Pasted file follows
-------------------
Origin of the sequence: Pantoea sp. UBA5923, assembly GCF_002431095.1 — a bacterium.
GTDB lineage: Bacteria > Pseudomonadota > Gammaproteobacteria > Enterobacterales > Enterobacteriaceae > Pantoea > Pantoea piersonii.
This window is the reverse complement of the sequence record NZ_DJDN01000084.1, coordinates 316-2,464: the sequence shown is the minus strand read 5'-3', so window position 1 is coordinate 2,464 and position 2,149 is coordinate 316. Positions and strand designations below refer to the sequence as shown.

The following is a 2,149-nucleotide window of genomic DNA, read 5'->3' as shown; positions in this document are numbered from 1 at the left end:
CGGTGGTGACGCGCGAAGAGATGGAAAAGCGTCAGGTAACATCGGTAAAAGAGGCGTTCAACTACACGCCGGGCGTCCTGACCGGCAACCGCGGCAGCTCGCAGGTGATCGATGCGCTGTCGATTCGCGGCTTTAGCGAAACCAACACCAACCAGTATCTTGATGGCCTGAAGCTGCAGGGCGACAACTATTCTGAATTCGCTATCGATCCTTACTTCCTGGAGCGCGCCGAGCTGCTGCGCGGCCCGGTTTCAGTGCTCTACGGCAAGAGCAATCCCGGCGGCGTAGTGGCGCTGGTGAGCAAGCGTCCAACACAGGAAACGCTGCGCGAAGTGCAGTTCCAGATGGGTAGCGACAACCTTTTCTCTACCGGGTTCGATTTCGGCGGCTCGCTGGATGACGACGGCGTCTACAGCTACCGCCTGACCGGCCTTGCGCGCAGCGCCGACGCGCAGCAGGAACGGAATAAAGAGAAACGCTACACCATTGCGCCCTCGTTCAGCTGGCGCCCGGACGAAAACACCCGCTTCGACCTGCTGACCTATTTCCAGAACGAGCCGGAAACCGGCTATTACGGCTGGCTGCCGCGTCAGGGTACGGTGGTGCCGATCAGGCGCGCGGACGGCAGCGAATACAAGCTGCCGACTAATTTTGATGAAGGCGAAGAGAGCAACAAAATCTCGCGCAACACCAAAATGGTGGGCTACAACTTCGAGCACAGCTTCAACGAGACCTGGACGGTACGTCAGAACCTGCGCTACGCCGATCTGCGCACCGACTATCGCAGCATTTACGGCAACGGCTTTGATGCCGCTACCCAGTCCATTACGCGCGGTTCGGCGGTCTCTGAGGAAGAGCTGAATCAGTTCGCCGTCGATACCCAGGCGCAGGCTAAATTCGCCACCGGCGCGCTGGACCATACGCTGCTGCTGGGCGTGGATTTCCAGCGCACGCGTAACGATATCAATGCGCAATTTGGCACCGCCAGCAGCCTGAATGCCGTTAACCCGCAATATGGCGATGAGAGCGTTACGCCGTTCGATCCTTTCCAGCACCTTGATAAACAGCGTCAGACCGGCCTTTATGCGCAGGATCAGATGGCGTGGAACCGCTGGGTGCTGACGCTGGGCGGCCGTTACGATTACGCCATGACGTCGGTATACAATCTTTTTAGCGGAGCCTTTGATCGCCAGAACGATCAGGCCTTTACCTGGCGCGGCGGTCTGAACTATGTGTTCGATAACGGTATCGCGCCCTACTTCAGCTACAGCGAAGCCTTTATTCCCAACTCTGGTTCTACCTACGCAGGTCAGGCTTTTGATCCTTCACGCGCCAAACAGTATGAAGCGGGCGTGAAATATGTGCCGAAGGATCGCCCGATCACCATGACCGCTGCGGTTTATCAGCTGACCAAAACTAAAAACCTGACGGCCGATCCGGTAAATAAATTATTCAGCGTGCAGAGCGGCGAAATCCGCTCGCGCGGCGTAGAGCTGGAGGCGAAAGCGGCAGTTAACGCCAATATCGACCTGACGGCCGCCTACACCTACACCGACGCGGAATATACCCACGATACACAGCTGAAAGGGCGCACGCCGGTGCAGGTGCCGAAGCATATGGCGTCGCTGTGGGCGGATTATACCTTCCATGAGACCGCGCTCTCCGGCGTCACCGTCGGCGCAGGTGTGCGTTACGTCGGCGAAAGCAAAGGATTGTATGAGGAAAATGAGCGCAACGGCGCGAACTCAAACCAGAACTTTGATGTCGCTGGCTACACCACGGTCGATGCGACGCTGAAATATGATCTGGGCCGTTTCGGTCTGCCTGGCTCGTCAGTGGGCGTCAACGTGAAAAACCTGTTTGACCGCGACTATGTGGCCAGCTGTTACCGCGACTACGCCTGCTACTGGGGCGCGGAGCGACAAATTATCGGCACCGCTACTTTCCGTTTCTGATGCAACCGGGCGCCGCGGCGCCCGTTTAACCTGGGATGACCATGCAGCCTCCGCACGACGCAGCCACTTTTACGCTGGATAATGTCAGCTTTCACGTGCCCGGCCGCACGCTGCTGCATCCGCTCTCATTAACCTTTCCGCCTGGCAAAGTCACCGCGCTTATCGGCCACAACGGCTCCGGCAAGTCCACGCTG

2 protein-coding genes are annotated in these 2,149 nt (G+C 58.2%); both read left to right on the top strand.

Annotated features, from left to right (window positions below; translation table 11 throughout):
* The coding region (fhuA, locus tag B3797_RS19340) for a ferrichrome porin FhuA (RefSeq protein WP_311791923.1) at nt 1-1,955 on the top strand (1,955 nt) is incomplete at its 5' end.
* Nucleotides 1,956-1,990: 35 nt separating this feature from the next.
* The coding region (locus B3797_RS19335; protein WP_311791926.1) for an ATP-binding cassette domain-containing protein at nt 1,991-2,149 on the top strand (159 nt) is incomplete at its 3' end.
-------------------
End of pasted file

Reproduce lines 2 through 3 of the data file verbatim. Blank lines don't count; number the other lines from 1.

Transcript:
GTDB lineage: Bacteria > Pseudomonadota > Gammaproteobacteria > Enterobacterales > Enterobacteriaceae > Pantoea > Pantoea piersonii.
This window is the reverse complement of the sequence record NZ_DJDN01000084.1, coordinates 316-2,464: the sequence shown is the minus strand read 5'-3', so window position 1 is coordinate 2,464 and position 2,149 is coordinate 316. Positions and strand designations below refer to the sequence as shown.